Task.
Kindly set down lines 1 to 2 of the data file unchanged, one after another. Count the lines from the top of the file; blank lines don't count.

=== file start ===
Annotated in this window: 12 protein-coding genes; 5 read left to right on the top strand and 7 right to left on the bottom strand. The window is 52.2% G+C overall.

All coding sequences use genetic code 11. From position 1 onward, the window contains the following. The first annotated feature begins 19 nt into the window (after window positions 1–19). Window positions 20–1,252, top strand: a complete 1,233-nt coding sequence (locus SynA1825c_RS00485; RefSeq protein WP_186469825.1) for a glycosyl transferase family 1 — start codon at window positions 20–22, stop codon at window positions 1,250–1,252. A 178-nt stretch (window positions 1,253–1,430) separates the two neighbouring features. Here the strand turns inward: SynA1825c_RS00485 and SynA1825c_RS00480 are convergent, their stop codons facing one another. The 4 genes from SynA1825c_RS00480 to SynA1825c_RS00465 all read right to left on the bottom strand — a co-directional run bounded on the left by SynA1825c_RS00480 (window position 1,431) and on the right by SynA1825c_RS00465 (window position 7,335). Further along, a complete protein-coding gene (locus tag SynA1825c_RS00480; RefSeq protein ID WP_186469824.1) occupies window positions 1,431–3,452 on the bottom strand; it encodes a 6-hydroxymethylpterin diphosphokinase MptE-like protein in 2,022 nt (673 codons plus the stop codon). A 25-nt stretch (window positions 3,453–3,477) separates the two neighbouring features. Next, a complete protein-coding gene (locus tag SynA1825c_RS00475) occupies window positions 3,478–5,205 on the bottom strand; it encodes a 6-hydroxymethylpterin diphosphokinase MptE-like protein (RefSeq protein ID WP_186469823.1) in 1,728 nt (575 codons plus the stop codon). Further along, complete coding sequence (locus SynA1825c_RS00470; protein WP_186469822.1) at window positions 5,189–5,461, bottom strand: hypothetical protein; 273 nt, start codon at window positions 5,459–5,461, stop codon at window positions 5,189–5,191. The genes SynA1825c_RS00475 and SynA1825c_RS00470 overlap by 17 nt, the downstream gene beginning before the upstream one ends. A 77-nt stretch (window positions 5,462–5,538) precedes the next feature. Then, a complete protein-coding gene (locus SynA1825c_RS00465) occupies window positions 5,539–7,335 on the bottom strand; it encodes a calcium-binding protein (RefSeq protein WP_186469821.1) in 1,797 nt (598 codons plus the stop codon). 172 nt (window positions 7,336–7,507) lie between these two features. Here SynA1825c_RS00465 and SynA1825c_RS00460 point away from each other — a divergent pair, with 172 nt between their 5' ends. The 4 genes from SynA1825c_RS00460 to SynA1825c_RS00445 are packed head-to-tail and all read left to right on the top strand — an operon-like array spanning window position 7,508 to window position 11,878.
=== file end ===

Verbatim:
Annotated in this window: 12 protein-coding genes; 5 read left to right on the top strand and 7 right to left on the bottom strand. The window is 52.2% G+C overall.

All coding sequences use genetic code 11. From position 1 onward, the window contains the following. The first annotated feature begins 19 nt into the window (after window positions 1–19). Window positions 20–1,252, top strand: a complete 1,233-nt coding sequence (locus SynA1825c_RS00485; RefSeq protein WP_186469825.1) for a glycosyl transferase family 1 — start codon at window positions 20–22, stop codon at window positions 1,250–1,252. A 178-nt stretch (window positions 1,253–1,430) separates the two neighbouring features. Here the strand turns inward: SynA1825c_RS00485 and SynA1825c_RS00480 are convergent, their stop codons facing one another. The 4 genes from SynA1825c_RS00480 to SynA1825c_RS00465 all read right to left on the bottom strand — a co-directional run bounded on the left by SynA1825c_RS00480 (window position 1,431) and on the right by SynA1825c_RS00465 (window position 7,335). Further along, a complete protein-coding gene (locus tag SynA1825c_RS00480; RefSeq protein ID WP_186469824.1) occupies window positions 1,431–3,452 on the bottom strand; it encodes a 6-hydroxymethylpterin diphosphokinase MptE-like protein in 2,022 nt (673 codons plus the stop codon). A 25-nt stretch (window positions 3,453–3,477) separates the two neighbouring features. Next, a complete protein-coding gene (locus tag SynA1825c_RS00475) occupies window positions 3,478–5,205 on the bottom strand; it encodes a 6-hydroxymethylpterin diphosphokinase MptE-like protein (RefSeq protein ID WP_186469823.1) in 1,728 nt (575 codons plus the stop codon). Further along, complete coding sequence (locus SynA1825c_RS00470; protein WP_186469822.1) at window positions 5,189–5,461, bottom strand: hypothetical protein; 273 nt, start codon at window positions 5,459–5,461, stop codon at window positions 5,189–5,191. The genes SynA1825c_RS00475 and SynA1825c_RS00470 overlap by 17 nt, the downstream gene beginning before the upstream one ends. A 77-nt stretch (window positions 5,462–5,538) precedes the next feature. Then, a complete protein-coding gene (locus SynA1825c_RS00465) occupies window positions 5,539–7,335 on the bottom strand; it encodes a calcium-binding protein (RefSeq protein WP_186469821.1) in 1,797 nt (598 codons plus the stop codon). 172 nt (window positions 7,336–7,507) lie between these two features. Here SynA1825c_RS00465 and SynA1825c_RS00460 point away from each other — a divergent pair, with 172 nt between their 5' ends. The 4 genes from SynA1825c_RS00460 to SynA1825c_RS00445 are packed head-to-tail and all read left to right on the top strand — an operon-like array spanning window position 7,508 to window position 11,878.